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Asher Guitars WD Music Products Amplified Parts Mod Kits DIY Nordstarnd Pickups Warmoth.com Reilander Pickups
Asher Guitars WD Music Products Amplified Parts Mod Kits DIY Nordstarnd Pickups Warmoth.com Reilander Pickups
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Another paisley build

Discussion in 'Tele Home Depot' started by adirondak5, Jun 17, 2011.

  1. adirondak5

    adirondak5 Poster Extraordinaire

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    Well , here we go again , started messing around with this now because the weather is keeping me from clearing the neck for my thinline build. I picked up a few swatches of paisley material a while back and glued up a nice alder 2 piece blank , so to keep myself from going stir crazy I'll see if I can get a little done on this project.

    nice clear alder for a 2 piece blank

    [​IMG]

    got the edges nice and square and flat on the jointer

    [​IMG]

    a little Tite Bond Original

    [​IMG]

    [​IMG]

    clamped up

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    after a day in clamps ran the blank through the 16-32 , got it nice and flat

    [​IMG]

    [​IMG]

    got out my template and drilled for the screw holes to hold it down , installed the screws and traced the outline

    [​IMG]

    [​IMG]

    to the band saw

    [​IMG]

    here's the swatches of paisley I picked up

    A
    [​IMG]


    B
    [​IMG]

    Not 100% positive but I'll probably be using swatch A for this build

    I'm not set on anything positive yet as far as gluing the paisley material to the body , I see some folks using Mod Podge clear gloss glue , I see some using regular Titebond , I think I'll experiment a little.

    scrap of alder , Titebond, brush and piece of paisley cloth

    [​IMG]

    Titebond spread out over scrap wood with brush

    [​IMG]


    used a mini paint stick for a squeegee


    [​IMG]

    [​IMG]

    If the Titebond works good on the scrap
    my plan is when the glue sets up trim the edges close to the body , spray or brush on sealer , when sealer is dry , trim out cavities , do round over , sand and clear , and either sea foam or surf green burst and sides. If the Titebond method doesn't work I'll look into the Mod Podge . We'll see , I've been know to change my mind a time or two. Anybody have any comments or suggestions ,
    jump right in.
     
  2. Tommy Curtiss

    Tommy Curtiss TDPRI Member

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    Keep on going!!!! I'ma watchin' :mrgreen:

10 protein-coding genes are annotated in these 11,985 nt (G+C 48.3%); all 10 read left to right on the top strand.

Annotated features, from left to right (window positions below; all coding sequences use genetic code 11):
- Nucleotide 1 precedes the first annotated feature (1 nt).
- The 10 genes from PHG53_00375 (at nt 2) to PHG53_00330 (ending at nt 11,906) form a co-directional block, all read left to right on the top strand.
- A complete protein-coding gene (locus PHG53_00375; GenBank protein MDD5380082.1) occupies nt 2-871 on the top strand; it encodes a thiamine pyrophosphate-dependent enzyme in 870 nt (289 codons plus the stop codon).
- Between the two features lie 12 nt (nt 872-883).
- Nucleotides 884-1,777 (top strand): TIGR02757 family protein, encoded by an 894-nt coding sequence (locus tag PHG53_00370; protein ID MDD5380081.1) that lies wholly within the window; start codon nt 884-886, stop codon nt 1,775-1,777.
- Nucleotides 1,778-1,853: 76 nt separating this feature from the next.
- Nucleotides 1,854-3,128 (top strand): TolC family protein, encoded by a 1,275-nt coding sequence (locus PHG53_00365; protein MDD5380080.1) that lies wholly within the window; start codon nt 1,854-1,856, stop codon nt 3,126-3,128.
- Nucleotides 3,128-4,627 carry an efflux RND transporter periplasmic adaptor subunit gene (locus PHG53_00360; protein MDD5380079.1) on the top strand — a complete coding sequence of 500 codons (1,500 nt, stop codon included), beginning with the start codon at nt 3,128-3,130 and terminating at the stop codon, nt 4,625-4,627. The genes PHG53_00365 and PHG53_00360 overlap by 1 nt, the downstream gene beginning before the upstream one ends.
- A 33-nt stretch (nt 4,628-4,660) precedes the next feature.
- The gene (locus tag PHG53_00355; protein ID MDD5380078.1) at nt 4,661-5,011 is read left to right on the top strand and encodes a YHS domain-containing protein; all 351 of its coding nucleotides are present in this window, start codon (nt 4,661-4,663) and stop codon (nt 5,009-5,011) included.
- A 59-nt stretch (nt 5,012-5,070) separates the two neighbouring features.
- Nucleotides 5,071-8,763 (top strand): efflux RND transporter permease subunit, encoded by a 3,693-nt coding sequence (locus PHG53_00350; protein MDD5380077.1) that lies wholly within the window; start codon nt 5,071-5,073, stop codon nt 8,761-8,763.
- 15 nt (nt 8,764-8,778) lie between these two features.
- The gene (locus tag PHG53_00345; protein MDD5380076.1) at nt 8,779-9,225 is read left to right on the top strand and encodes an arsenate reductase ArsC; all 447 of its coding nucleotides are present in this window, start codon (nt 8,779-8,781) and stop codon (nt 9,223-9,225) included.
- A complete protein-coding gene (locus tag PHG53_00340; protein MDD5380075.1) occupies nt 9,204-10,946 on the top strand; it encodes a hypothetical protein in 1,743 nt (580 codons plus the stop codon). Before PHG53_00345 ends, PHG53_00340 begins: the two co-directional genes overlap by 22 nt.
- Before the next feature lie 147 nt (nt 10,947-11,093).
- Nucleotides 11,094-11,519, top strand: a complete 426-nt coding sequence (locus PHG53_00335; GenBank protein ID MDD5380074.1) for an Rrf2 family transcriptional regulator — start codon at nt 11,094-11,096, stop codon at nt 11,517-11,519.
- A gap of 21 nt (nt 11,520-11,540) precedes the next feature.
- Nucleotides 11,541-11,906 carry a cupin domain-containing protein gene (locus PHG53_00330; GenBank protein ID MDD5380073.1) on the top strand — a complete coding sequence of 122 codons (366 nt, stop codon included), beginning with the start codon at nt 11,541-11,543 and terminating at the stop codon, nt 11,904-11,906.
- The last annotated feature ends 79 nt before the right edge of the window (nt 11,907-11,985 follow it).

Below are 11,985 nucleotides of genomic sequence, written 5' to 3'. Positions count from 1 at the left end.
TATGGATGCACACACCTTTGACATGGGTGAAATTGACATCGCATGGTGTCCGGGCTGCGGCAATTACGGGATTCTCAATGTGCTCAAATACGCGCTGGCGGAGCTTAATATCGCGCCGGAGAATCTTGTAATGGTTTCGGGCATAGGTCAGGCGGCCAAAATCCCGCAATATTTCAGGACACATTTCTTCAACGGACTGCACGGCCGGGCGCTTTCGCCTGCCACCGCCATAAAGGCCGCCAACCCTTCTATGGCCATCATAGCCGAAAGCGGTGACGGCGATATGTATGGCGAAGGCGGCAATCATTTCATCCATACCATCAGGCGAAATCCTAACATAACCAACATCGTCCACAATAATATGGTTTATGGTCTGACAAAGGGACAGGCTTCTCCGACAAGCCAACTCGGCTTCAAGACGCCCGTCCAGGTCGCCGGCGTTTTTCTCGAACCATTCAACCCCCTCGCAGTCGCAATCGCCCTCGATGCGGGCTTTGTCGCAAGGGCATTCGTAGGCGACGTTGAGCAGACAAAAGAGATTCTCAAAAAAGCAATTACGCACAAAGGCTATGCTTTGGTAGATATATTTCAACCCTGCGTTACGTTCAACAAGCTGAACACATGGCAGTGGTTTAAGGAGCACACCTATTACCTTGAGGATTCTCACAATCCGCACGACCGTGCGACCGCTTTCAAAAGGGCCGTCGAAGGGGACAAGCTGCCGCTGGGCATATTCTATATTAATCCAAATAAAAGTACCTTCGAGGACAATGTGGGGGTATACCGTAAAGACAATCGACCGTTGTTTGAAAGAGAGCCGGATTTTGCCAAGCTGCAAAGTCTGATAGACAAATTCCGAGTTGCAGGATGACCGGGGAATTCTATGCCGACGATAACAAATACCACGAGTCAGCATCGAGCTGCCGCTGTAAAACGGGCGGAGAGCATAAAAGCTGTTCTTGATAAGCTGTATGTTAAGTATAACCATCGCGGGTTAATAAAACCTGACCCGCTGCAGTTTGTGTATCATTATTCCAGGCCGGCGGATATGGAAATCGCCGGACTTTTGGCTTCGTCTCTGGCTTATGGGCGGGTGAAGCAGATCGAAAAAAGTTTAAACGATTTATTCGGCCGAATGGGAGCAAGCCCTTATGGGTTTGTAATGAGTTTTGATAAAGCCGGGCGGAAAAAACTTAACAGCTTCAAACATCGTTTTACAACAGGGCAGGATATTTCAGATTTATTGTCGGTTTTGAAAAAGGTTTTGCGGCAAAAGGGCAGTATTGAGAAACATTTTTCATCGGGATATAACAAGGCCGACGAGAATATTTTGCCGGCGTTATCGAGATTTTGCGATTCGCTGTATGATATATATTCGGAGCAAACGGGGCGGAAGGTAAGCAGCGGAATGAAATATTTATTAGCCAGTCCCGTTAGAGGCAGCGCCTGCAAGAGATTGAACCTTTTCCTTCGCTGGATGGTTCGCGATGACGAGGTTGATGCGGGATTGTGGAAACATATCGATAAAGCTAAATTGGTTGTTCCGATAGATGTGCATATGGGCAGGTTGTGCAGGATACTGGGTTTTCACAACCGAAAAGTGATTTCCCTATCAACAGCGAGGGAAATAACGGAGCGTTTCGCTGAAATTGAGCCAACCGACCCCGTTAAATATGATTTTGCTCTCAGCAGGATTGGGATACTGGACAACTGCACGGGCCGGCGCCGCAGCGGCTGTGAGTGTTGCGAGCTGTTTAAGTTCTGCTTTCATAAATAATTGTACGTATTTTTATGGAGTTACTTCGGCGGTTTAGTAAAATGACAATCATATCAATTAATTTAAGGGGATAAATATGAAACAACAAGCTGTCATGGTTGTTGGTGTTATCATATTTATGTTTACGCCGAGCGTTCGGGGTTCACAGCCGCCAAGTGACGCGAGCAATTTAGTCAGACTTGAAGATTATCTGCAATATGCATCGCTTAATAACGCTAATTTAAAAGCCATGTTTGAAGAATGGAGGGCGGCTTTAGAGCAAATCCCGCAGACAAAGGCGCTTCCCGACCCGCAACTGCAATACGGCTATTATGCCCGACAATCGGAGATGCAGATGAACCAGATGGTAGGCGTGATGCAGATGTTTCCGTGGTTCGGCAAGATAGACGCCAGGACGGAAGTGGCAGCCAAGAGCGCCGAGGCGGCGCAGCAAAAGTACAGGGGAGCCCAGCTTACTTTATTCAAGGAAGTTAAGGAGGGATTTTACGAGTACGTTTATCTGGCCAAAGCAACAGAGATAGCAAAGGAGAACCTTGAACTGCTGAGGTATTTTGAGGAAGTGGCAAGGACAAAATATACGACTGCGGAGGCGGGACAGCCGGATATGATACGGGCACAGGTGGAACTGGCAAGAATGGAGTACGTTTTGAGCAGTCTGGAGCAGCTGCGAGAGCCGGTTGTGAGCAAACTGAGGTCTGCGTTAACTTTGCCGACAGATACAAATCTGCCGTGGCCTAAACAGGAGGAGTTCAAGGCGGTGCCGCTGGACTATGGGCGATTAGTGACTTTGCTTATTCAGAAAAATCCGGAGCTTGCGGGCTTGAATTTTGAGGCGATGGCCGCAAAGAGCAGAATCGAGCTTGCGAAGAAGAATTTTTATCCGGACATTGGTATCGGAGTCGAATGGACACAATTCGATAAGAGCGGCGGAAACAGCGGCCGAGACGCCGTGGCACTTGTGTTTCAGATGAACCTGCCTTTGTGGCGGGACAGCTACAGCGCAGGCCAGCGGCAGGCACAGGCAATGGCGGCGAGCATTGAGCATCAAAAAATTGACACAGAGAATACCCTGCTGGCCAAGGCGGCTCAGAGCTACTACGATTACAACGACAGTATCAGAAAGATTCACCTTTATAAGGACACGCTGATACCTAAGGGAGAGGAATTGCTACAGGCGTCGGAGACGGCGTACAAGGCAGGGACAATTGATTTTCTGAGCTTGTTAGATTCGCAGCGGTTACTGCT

3. Colt W. Knight

    Colt W. Knight Doctor of Teleocity

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    Man thats some good looking Alder, looks like Ash.

    Did you have any problems with the titebond bleeding through the cloth?
     
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  5. crazydave911

    crazydave911 Poster Extraordinaire

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    Welllllll, not that I have one, not updated recently that is getting cloth on the top ;);), my choice, FWIW, is Elmer's white glue, the school/hobby aisle flavor. The reason I've used this in the past-it dries perfectly clear, it can be cut (slightly) with water so it can be spread easier to fill the weave (thin coats). Now the kicker, I've only done this with cotton or linen and it seems to work well with those natural fibers. I've never used it on synthetics (or used synthetics come to think of it) so YMMV. I've used modge on newsprint, posters and wallpaper, and once elmer's with wallpaper, all these worked well. Depending on the cloth, you can also use polyurethane to fill cloth weave, but you only get one shot at it, because if you mess it up, there's no way to fix it as you can only sand down to the weave. Plus, what your going to clear it with may rule that out.
    Not that I've ever given this much thought :D

    Dave
     
  6. adirondak5

    adirondak5 Poster Extraordinaire

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    Colt , its been about 4 hours since I glued the cloth on , I don't see any bleed through or color difference , I think this will work , I saw a tutorial on project guitar I believe on this , I think I can brush on or spray on sand and sealer (probably brush on) to get the cloth burried good. And as Dave mentioned Elmers white glue may be even a better choice , think I'll try a sample with the Elmers. Here's a pic I just took , I have a piece of cloth laying on it that was not glued just for comparrison , but it looks good to me , I see no bleed through or color change .